Fifth Horseman announcement from July 14 1946
This classic of propagandistic fear-mongering and military-industrial complex misinformation was the seminal Atomic Age propaganda series of the post-World War II era. The exponentially growing complex throughout the U.S., along with it's sympathetic allies in Germany, England, Australia and Japan, employed Nazi Germany's most effective propaganda principles in their attempts to mislead and misdirect the concerns of the their people. The overarching message throughout this series was that ''atomic energy is the scariest, most dangerous thing in world history, but it's also the safest, most beneficial new power source in the history of mankind.''
Relying on the almost jingoistic patriotism of America at the time, the military-industrial complex wisely determined that the optimum time to mount such a propaganda piece was during the days when America was the most blindly loyal, while still collectively rationalizing the horrible, mass-destruction of Hiroshima and Nagasaki. These, again, were textbook Third Reich propaganda tactics and strategy, swiftly and brilliantly employed at America's weakest moment--its collective collapse and fatigue after its longest, bloodiest, most expensive world war.
Widely promoted--ostensibly, anyway--as a vehicle to stress the need for U.N. control of nuclear energy and weapons, the real powers of the era knew from America's past opposition to anything having to do with the United Nations that America would never--ever--accept U.N. control of any of America's resources or weapons. Hence, while ostensibly supporting U.N control of nuclear weapons, the subtler messages planted throughout every script, hinted that any and all opposition to nuclear energy or weapons was tantamount to insurrection, communism, or anarchy.
The fearmongering succeeded--as effectively as it had during the round-up and imprisoning of hundreds of thousands of loyal Japanese-Americans. The Fifth Horseman, hundreds of variants of the 'duck and cover' broadcasts, animations, and pamphlets and fliers, and the red-baiting, socialist and communist witch-hunts of the late-1940s and 1950s effectively stiffled almost all useful dissent of the right-wing legislative agenda in Congress for almost eight years. Certainly, long enough to establish and enact the legislation necessary to lay the foundation for dismantiling most of FDR's New Deal, de-regulating the military-industrial complex and trade restrictions, de-regulating the newly re-enacted Communications regulations, further undermining collective bargaining, and greatly expanding domestic surveillance.
It also planted the seeds for the misinformation and misdirection of the mass-media campaigns that followed throughout the remainder of the 1940s and 1950s. The era continually hinted at the sins of any form of socialism, collective bargaining, communal living such as had been successfully employed in hundreds of Israeli kibbutzes, increased freedom of the airwaves, etc.; and of course the even graver sins inherent in any form of regulation or control over either commerce, medicine, military-related industries, arms, or military-related materiel.
As history ultimately revealed, the campaigns were shamefully effective for a time. The most effective fascist Nazi propaganda principles ever developed by our ruthless enemies had been proven to be equally effective on even the freest nation--and people--in the history of mankind. Indeed, five decades after this era, America once again proved its susceptibility to fascist fear-mongering--for at least eight terror-filled years, while the military-industrial complex systematically looted and plundered our economy--yet again.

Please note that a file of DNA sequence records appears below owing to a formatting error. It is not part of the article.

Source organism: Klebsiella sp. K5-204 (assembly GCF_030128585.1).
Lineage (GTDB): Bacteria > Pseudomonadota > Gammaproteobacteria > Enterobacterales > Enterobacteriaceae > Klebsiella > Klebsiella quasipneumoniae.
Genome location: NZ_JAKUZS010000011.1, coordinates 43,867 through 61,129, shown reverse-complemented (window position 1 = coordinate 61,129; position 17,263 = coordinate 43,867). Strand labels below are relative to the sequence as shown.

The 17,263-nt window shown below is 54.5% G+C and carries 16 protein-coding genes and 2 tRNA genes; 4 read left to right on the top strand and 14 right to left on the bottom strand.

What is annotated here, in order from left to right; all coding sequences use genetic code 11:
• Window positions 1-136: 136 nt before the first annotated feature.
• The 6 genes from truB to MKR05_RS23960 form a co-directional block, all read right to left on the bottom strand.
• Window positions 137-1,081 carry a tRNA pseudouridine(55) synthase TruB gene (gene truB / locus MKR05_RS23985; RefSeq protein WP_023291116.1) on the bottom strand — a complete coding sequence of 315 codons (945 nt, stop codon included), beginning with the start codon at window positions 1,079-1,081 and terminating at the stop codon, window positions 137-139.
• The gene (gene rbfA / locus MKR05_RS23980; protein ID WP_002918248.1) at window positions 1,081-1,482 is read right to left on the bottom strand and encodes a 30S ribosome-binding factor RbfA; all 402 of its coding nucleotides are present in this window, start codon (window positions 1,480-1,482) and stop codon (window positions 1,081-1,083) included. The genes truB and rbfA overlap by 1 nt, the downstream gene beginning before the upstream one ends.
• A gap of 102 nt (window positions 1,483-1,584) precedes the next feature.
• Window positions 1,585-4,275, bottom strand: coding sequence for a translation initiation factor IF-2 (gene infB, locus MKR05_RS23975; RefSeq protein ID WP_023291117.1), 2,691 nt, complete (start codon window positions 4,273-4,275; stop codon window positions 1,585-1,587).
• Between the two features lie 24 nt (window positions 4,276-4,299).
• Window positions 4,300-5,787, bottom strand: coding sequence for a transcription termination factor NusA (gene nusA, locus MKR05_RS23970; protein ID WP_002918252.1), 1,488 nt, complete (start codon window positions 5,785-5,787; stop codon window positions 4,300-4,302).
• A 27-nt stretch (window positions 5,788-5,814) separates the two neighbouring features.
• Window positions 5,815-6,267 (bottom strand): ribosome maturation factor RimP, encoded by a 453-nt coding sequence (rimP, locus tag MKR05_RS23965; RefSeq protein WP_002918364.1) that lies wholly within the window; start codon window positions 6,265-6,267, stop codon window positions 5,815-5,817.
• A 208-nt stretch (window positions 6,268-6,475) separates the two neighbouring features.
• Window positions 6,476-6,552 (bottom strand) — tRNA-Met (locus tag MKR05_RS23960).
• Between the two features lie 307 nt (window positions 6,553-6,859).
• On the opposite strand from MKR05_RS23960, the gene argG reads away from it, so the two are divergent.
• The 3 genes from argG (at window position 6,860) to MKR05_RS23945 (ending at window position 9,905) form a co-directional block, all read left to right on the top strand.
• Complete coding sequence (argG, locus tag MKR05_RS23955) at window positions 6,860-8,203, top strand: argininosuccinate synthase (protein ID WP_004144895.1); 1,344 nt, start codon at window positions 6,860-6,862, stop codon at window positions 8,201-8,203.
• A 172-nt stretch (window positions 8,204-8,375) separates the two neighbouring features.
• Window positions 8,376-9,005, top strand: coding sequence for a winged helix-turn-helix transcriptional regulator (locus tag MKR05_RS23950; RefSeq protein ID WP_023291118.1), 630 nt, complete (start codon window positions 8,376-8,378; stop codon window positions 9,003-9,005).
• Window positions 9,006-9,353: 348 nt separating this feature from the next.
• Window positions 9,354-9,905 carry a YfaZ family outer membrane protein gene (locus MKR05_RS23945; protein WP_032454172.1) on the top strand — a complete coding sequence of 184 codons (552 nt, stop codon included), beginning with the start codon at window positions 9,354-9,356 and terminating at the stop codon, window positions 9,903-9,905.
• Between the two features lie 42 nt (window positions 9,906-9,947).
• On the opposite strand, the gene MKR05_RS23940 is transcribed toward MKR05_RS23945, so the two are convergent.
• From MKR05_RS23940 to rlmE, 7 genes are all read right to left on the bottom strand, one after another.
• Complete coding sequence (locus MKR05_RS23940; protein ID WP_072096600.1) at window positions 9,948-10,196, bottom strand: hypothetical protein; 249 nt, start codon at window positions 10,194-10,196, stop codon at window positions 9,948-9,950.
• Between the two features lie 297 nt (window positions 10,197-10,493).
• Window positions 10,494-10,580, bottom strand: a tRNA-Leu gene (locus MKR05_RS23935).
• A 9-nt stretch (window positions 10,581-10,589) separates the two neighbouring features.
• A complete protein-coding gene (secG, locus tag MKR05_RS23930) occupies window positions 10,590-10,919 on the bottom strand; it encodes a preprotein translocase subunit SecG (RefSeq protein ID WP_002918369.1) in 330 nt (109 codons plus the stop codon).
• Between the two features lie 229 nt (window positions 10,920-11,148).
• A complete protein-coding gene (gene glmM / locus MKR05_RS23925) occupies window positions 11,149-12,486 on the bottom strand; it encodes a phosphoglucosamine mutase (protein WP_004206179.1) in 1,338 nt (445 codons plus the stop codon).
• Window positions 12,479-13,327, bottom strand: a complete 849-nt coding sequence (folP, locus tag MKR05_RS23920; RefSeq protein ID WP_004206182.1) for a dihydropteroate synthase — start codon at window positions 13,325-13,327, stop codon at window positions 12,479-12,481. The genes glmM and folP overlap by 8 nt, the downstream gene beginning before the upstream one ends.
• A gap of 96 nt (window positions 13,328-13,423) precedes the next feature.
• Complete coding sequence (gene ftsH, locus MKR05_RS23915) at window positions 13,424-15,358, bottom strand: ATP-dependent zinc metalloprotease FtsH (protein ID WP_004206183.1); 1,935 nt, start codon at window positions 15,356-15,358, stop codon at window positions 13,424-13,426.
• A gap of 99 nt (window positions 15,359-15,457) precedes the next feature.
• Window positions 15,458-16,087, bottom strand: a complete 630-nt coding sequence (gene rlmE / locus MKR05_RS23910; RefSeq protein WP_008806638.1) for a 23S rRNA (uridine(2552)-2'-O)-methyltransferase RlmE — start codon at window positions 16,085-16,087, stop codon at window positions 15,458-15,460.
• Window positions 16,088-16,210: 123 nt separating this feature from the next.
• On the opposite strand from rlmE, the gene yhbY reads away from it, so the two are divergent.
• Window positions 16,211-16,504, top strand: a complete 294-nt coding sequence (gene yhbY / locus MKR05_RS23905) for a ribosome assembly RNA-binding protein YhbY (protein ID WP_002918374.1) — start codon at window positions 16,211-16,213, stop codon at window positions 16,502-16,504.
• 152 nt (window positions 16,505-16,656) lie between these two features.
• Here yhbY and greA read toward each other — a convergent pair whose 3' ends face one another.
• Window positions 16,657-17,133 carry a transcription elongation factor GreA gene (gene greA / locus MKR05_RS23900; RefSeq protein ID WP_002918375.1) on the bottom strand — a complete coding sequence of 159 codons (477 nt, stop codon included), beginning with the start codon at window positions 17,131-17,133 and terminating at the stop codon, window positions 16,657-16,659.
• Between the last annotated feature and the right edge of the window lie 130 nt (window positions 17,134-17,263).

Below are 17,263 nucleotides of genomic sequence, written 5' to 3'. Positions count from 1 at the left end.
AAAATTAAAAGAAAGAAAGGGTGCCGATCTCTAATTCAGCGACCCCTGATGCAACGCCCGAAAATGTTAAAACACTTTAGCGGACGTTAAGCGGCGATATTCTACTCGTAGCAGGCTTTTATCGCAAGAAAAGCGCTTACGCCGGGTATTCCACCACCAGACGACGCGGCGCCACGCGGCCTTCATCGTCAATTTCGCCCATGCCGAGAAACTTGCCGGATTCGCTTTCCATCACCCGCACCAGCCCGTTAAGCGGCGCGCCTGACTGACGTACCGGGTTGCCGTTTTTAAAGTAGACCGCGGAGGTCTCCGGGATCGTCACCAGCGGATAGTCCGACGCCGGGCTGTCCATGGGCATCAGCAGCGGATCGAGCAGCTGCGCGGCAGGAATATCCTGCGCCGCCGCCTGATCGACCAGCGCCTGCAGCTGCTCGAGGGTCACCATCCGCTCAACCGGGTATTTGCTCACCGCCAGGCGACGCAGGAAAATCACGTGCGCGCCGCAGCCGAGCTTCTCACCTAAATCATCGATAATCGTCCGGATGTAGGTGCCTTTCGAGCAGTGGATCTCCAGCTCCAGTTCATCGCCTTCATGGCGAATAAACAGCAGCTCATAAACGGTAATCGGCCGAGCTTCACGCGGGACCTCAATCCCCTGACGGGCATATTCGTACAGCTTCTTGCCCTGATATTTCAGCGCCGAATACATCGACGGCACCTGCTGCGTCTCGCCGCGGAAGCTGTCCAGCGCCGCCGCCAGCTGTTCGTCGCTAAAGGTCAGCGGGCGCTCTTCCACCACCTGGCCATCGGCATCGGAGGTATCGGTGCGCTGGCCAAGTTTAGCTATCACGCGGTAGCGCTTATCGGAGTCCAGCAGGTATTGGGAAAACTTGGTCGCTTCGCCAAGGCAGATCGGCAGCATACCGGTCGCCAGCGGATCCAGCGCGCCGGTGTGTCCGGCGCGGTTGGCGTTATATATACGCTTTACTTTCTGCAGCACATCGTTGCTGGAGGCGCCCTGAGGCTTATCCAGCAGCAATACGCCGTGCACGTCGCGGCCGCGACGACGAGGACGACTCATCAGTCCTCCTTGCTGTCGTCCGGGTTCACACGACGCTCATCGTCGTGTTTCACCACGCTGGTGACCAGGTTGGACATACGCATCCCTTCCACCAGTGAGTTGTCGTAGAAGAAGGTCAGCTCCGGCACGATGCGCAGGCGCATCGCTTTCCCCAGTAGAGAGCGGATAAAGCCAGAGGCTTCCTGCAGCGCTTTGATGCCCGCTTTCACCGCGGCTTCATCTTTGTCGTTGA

The Fifth Horseman: Production and Broadcast History
Taken at face value, the presentations were exceptionally persuasive and effective. The Fifth Horseman alluded to The Bible's Revelation account of the Apocalypse. Revelations tells of four 'horsemen', euphemisms for conquest, war, famine and death. The four horsemen rode four horses of distinctively varying colors: 'Conquest' rode a white mount, 'War' a red mount, 'Famine' a black mount, and 'Death' a pale [or pale green] mount.
The four horsemen were also equipped with varying armament: Conquest wielded a crown and bow, War a sword, Famine a scale, and Death a scythe.
A fifth horseman was alluded to in various publications, films, short features, animations, and pulp stories of the early to mid-20th Century--and beyond. Conjecture regarding a possible fifth horseman--imagined or prophesied--proved to be a persuasive euphemism for a number of perceived evils of the era. Ranging from 'fear', to miracle cures in Medicine, to economic collapse, or in this instance, the introduction of nuclear technology to a post-War world, the imagery of an influence as religiously and philsophically profound as a 'fifth horseman' invoked a number of highly emotional messages.
The highly charged implications of the post-War Atomic Age made for fertile soil for both fear-mongering and sociological promise in a wide range of human endeavors. On the one hand, nuclear energy, nuclear medicine and nuclear forensics in many scientific disciplines presented great promise for dramatic technological advances for mankind. The flip side of the Atomic Age was all too fresh to all of mankind as the effects of the nuclear explosions 1,600 feet over both Nagasaki and Hiroshima continued to be studied by scientists throughout the world, as well as demanding spiritual and philosophical reflection by every race, creed, and religion of mankind.
Needless to say, this undertaking was fraught with potential consequences no matter how NBC's The Fifth Horseman was presented to the public.
||RadioGOLDINdex, Hickerson Guide.
Notes on Provenances:
The most helpful provenances were the log of the radioGOLDINdex and newspaper listings.
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